Tim 13 Sep 05

We charge 20% maintenance and spend 9% revenue on R&D!

Jim Remsik 13 Sep 05

A Wide Organization.

Bill 13 Sep 05

A big company thinking big.

Whereas they could be thinking big and acting small potentially minimizing their perceived software requirements.

Trivial answer, I guess.

Dom 13 Sep 05

Scalable, Shared, Secure, Can be Integrated, Not Desktop Software (Server).

rbyhckr 13 Sep 05


Matt 13 Sep 05

“Technology designed to scale well (many concurrent users)”

In software, this often also frequently means front-line software for production employees that also automates back-office tasks like accounting.

Jim Remsik 13 Sep 05

A Wide Organization is described as follows:

An organization with a large number of entities who reside at a common elevation.

Thus each encounters similar problems with the potential to be resolved with blanket solutions. The probelm with blanket solutions is they can only serve some percentage of the middle, not the whole.

Benjamin Mosse 13 Sep 05

A company with over 500 employees.

Alan 13 Sep 05

Five times as complex, Fifty times the gross profit.

Jeff 13 Sep 05

Simple tools stitched together with simple workflow then overly customized/complicated.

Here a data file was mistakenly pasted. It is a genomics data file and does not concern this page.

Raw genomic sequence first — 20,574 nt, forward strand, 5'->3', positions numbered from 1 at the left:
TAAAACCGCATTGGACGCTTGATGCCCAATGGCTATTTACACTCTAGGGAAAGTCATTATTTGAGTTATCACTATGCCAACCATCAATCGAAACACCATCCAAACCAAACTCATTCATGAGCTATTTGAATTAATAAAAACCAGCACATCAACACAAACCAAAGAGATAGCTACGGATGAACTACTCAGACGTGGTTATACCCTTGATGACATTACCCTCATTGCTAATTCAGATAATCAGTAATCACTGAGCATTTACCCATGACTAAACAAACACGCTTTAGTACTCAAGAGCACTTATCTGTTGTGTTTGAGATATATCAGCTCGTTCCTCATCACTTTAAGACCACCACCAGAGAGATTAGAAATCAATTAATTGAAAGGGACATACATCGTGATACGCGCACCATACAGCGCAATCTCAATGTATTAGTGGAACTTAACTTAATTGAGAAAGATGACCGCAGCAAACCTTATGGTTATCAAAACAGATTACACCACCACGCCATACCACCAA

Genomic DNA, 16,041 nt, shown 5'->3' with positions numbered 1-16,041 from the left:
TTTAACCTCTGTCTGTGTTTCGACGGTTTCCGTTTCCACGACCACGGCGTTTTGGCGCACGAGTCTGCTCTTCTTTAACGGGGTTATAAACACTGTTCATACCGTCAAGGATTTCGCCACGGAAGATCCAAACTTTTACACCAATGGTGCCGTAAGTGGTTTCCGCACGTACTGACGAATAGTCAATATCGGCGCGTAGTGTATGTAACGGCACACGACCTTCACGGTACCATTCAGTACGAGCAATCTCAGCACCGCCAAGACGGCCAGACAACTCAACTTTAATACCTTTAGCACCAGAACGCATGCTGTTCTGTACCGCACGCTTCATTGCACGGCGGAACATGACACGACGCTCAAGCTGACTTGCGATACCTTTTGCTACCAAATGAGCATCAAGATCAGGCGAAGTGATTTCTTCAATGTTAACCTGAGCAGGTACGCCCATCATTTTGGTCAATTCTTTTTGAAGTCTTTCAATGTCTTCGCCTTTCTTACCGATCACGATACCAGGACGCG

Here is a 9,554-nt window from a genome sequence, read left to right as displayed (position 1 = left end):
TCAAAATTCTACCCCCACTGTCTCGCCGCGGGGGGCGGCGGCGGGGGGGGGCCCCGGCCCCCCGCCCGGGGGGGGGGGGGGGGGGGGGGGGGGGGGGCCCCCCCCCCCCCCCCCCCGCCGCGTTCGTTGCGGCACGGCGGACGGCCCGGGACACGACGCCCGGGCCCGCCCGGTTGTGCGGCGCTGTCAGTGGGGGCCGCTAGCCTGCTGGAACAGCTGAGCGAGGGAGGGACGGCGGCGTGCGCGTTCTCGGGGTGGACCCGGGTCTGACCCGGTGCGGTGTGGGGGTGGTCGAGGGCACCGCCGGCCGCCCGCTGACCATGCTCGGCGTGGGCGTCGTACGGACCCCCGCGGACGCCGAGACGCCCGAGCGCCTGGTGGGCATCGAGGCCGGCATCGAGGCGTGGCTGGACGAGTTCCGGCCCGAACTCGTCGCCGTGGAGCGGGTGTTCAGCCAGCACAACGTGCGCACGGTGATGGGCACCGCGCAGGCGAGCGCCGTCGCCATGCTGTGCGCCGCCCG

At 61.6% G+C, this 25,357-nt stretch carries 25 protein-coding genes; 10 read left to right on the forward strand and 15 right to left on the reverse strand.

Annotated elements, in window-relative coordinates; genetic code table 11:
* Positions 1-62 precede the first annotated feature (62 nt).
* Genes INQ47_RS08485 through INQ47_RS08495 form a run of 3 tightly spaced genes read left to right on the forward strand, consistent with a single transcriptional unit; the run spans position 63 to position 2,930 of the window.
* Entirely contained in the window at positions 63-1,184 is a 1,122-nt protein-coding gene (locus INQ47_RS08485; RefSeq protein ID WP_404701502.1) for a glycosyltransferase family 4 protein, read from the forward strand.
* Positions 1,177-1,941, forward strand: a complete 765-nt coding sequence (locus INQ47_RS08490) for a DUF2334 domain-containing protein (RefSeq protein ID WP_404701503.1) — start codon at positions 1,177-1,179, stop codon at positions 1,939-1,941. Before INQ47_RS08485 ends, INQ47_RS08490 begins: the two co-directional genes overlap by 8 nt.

Deirdre Saoirse Moen 13 Sep 05

I’m reminded of my husband and our former coworker, Nick Moffitt, walking around in lab coats at the first Linux World Expo in 1999. The back of the coat showed a picture of Mr. Spock over a biohazard symbol, with the lettering “Spock Mountain Research Labs.”

When asked what they did, they’d reply, “We build Linux-based solutions for the Enterprise.”

Every time the word “enterprise” comes up, that’s the picture I get in my mind.

Danski 13 Sep 05

Enterprise, adj.

1. Term used to convince large companies that they are fundamentally different animals to smaller companies, thus tricking large companies into believing that they need craptastic, resource-consuming bloatware instead of the normal, everyday software everyone else uses.